Field research for SMS queries in Uganda

August 4, 2009 at 11:40 pm Leave a comment

The Grameen Foundation, Google, and telecom provider MTN Uganda have launched a suite of mobile phone applications. These are the first products of nonprofit Grameen’s Application Laboratory (AppLab) effort. The SMS query-and-answer services are designed to work with basic mobile phones, and provide real-time health and agricultural information as well as a virtual marketplace.

Users can access the services at the time of their choosing and search relevant content on-demand, operating almost like the Internet.  The services include: Farmer’s Friend, a searchable database with both agricultural advice and targeted weather forecasts; Health Tips, which provides sexual and reproductive health information, paired with Clinic Finder, which helps locate nearby health clinics and their services; and Google Trader matches buyers and sellers of agricultural produce and commodities as well as other products.

Local organizations provide the knowledge base for each information service. Users enter a freeform text query, and Google’s algorithms identify keywords, search the appropriate knowledge base, and return the most relevant answer.

Agriculture query results

It’s worth noting what a huge opportunity there is for such services. Overall, 80% of new mobile users are coming from developing countries (CGAP). Google further points out that Africa has the world’s highest mobile growth rate, and mobile phone penetration is six times Internet penetration. One-third of the African population owns a mobile phone and many more have access to one. In Uganda agriculture employs over 80% of the workforce and only 13% of Ugandans live in urban areas, so using mobile phones to get information to rural populations meets a great need.

And that’s why it’s worth spending money and time to get the service right. How do you anticipate what questions people will ask, and what answers will be most useful? Enter the user experience team, taking a classic Wizard of Oz technique to Ugandan villages.

First, we trained a multilingual team to act as user researchers in 17 carefully selected locations across the country. In each place, they introduced themselves to a cross section of people they met and invited them to participate in a free study that would help create useful services for Ugandans. If the person agreed, the researcher handed them a mobile phone and encouraged them to write a text message containing a question they wanted to know the answer to. (If people had their own phone, we reimbursed them with phone credit.) The text message was then routed to a control room we’d set up in Kampala where a human expert read the text message, typed a response, and sent it back via SMS to the person who asked the question. In the meantime, the interviewer observed and recorded the participant’s user experience. This allowed us to record rich qualitative data from hundreds of interviews in just a few days, and to collect quantitative data from hundreds of search queries.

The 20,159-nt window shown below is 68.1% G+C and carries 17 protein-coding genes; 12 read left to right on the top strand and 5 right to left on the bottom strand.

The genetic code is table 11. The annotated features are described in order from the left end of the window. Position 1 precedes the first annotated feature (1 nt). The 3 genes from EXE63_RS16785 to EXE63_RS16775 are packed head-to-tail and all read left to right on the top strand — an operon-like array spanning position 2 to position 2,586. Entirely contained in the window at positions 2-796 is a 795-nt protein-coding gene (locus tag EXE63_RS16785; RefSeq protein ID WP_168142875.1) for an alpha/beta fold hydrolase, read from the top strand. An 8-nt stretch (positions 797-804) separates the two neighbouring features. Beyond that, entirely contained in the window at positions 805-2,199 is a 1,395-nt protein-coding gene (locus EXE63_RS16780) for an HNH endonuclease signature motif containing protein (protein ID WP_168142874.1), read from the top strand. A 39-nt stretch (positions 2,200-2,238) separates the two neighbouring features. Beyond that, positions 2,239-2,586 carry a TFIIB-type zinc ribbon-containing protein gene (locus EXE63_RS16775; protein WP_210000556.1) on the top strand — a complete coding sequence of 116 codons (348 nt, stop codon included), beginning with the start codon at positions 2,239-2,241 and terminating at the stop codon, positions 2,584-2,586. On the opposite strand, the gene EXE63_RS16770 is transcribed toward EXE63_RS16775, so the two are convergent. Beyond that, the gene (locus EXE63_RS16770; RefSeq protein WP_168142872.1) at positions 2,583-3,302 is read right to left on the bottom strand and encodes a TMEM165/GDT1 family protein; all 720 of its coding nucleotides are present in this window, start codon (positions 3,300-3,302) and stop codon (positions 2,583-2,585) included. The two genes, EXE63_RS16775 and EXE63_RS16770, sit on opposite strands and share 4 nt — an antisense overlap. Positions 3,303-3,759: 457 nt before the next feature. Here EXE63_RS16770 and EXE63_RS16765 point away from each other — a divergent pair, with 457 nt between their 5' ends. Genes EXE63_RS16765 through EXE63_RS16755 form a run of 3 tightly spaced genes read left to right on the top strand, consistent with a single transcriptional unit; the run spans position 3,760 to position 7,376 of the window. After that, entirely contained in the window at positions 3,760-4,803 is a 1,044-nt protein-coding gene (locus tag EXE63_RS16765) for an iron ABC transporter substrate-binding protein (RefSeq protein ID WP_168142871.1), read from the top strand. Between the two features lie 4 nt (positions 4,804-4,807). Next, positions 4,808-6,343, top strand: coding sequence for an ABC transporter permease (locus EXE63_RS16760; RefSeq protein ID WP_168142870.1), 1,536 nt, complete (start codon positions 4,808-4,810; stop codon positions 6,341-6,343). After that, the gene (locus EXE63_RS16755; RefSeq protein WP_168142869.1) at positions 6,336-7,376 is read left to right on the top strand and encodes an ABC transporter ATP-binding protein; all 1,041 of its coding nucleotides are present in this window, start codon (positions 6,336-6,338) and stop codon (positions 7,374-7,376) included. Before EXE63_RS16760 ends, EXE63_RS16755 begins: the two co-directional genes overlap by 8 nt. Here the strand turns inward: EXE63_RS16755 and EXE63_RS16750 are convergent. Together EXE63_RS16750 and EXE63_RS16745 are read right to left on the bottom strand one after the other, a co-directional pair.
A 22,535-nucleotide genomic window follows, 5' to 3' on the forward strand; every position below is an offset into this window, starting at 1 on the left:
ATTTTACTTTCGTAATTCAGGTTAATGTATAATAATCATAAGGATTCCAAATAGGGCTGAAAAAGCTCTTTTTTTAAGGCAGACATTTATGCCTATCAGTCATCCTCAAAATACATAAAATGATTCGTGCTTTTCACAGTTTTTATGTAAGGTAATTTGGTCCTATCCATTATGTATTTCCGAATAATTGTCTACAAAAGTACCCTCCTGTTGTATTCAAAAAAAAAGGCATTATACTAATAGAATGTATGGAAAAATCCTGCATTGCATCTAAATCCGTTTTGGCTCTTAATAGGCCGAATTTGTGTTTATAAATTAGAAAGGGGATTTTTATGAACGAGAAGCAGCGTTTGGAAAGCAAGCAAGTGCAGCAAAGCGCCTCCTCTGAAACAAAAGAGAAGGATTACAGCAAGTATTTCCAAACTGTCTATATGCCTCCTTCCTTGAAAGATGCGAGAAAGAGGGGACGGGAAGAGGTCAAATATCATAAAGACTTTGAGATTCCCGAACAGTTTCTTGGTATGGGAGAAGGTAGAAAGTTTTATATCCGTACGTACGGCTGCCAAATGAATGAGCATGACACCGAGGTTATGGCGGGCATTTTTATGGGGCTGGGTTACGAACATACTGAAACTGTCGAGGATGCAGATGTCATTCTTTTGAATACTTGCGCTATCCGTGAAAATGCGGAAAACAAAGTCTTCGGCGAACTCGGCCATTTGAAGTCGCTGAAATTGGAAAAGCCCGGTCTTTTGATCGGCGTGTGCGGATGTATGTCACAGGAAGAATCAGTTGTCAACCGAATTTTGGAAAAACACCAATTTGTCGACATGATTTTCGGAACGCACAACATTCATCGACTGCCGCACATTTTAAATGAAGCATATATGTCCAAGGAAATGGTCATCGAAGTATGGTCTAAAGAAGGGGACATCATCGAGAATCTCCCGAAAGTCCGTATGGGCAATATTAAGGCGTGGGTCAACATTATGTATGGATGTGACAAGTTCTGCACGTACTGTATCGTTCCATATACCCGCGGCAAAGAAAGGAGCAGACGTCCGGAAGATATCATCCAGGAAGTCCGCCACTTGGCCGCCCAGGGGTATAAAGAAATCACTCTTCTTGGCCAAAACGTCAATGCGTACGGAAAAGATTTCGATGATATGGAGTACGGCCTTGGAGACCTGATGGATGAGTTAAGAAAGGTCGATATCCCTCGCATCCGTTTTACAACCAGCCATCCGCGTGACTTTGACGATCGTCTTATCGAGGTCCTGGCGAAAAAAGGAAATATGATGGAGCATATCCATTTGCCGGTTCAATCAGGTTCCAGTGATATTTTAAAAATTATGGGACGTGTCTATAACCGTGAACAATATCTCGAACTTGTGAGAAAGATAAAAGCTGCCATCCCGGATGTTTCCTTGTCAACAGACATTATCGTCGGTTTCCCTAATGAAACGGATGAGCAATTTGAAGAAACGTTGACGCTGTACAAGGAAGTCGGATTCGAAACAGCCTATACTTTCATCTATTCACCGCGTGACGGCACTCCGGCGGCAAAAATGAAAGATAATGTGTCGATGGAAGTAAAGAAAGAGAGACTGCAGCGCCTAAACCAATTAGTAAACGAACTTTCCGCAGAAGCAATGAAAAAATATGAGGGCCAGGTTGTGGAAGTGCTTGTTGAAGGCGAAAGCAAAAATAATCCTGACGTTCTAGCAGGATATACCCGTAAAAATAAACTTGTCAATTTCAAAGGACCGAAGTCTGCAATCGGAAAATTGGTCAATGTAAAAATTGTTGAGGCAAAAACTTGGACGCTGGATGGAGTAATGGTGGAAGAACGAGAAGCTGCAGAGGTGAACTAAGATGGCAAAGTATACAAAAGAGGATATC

The team captured 280 queries in 4 days. Watch this great video; it really gives you a feel for the process. The sessions at the markets start at around 2:20. At 6:22 are visits to phone operators in rural villages, where phones are shared. (Get the feeling that the answer to the malaria query didn’t quite hit the mark?)

I’ll be interested in the longer term reports of social impact, to be conducted with Innovations for Poverty Action, plus Google.org support.

Advertisements

Entry filed under: ICT4D, User Experience. Tags: , , , , , , .

August 19 microfinance events, SF Today’s flair is No on IE6

Leave a Reply

Fill in your details below or click an icon to log in:

WordPress.com Logo

You are commenting using your WordPress.com account. Log Out / Change )

Twitter picture

You are commenting using your Twitter account. Log Out / Change )

Facebook photo

You are commenting using your Facebook account. Log Out / Change )

Google+ photo

You are commenting using your Google+ account. Log Out / Change )

Connecting to %s

Trackback this post  |  Subscribe to the comments via RSS Feed


Twitter Updates

Recent Posts

Feeds


%d bloggers like this: